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Make CanJS tree-shakable #4013

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justinbmeyer opened this Issue Mar 7, 2018 · 14 comments

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justinbmeyer commented Mar 7, 2018

TLDR: Make it so the can package export is tree-shake-able. Allowing you to import just what you want like:

import {Component, observe} from "can"

This was discussed on a recent live stream (8:14).

The Problem

Currently, to use CanJS, you likely have to install at least 8 different packages:

npm install can-component can-connect can-define can-route can-route-pushstate can-set can-stache can-stache-bindings --save

While this is for good reason, it's annoying.

Furthermore, to build something like a model, you need to import a bunch of stuff:

var DefineMap = require("can-define/map/map");
var DefineList = require("can-define/list/list");
var superMap = require("can-connect/can/super-map/super-map")
var set = require("can-set");

The Solution

I'd like to make the can package's main export a tree-shake-able ES module. This would allow importing enough to make a model look like:

import {DefineMap, DefineList, superMap, set} from "can";

This module should be tree-shake-able by both webpack and stealjs. So if someone imports only, for example ajax like:

import {ajax} from "can";

They would only get ajax in their build.

Questions that need answering

What is the minimal viable example of this?

Ideally, we will not have to rewrite every existing project to ES modules. Instead, steal.export() should be able to do the necessary transformations.

Also, it would probably be nice if we don't have to move every module within the single export. The main module might look like:

// can.js 
exports Component from "can-component";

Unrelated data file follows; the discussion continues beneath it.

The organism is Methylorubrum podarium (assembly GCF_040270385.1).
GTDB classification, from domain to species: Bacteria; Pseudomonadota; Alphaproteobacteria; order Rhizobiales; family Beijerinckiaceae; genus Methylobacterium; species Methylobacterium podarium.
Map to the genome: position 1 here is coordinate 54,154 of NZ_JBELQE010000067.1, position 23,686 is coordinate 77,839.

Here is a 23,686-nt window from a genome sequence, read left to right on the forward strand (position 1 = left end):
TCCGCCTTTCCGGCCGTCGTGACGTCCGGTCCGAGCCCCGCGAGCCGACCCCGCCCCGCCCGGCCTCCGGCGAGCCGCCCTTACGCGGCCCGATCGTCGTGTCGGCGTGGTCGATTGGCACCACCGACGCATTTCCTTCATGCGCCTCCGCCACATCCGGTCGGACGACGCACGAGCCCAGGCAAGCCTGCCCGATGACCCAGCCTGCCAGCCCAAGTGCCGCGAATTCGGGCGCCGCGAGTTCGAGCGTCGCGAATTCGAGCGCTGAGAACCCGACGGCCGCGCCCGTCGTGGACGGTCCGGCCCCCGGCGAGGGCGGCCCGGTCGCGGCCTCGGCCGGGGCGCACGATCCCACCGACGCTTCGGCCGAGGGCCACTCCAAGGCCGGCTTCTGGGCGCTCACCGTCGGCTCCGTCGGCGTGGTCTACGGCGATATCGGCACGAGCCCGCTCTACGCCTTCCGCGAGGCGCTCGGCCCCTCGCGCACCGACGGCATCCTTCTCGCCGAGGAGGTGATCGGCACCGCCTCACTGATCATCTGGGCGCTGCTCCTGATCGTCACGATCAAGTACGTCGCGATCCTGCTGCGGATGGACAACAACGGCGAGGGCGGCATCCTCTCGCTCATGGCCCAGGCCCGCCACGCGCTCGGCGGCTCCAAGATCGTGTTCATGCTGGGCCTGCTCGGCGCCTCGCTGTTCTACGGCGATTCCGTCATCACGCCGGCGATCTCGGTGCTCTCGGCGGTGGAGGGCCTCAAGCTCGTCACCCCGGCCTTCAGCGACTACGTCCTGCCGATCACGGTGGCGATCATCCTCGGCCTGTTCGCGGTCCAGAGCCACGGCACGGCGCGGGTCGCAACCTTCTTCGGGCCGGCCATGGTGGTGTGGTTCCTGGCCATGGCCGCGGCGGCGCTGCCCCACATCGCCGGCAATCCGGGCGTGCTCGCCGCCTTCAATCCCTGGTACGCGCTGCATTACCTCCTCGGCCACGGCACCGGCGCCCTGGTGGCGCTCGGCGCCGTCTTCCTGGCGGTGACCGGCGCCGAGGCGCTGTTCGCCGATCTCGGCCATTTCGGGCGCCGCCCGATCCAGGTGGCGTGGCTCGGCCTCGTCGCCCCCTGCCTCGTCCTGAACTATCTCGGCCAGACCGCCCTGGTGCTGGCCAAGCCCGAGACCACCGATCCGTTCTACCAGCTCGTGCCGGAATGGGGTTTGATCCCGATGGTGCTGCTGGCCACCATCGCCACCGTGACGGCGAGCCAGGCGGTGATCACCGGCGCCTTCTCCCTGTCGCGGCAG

exports route from "can-route";

Essentially, we will export everything by it's can-namespace name. Perhaps there's a way to do this programmatically within the module, but doubt it. Something like:

import "moduleA";
import "moduleB";
...
import "moduleZ";
import can from "can-namespace";
for(var prop in can){
  exports [prop] as can[prop]
}

But I would be fine maintaining this list of modules and exports for now.

How do we document this?

There are a few places in the docs that might be affected by using tree-shaking as the primary way of using CanJS:

  • The sidebar
  • The title
  • Examples

I still think CanJS's sidebar should use the module-name listing. But we should show the alias, perhaps next to the module name in the title area like:

canjs_-_can-component

What should examples how?

Guides should almost certainly show using the tree-shaking module. This will make JSBin / script tag use very similar. But what about individual packages and modules?

@chasenlehara chasenlehara changed the title from Make CanJS tree-shake-able to Make CanJS Tree Shakable Mar 9, 2018

@chasenlehara chasenlehara changed the title from Make CanJS Tree Shakable to Make CanJS Tree-Shakable Mar 9, 2018

@chasenlehara chasenlehara changed the title from Make CanJS Tree-Shakable to Make CanJS tree-shakable Mar 9, 2018

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matthewp commented Mar 16, 2018

Import options:

import {DefineMap, DefineList, superMap, set} from "can";

vs.

import can from "can";

can.Component ...
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matthewp commented Mar 27, 2018

Tested this out and if you have a module like:

import { Component } from 'can/es';

console.log(Component);

Where can/es looks like:

export {
	default as connect
} from 'can-connect/all';

export {
	default as DefineMap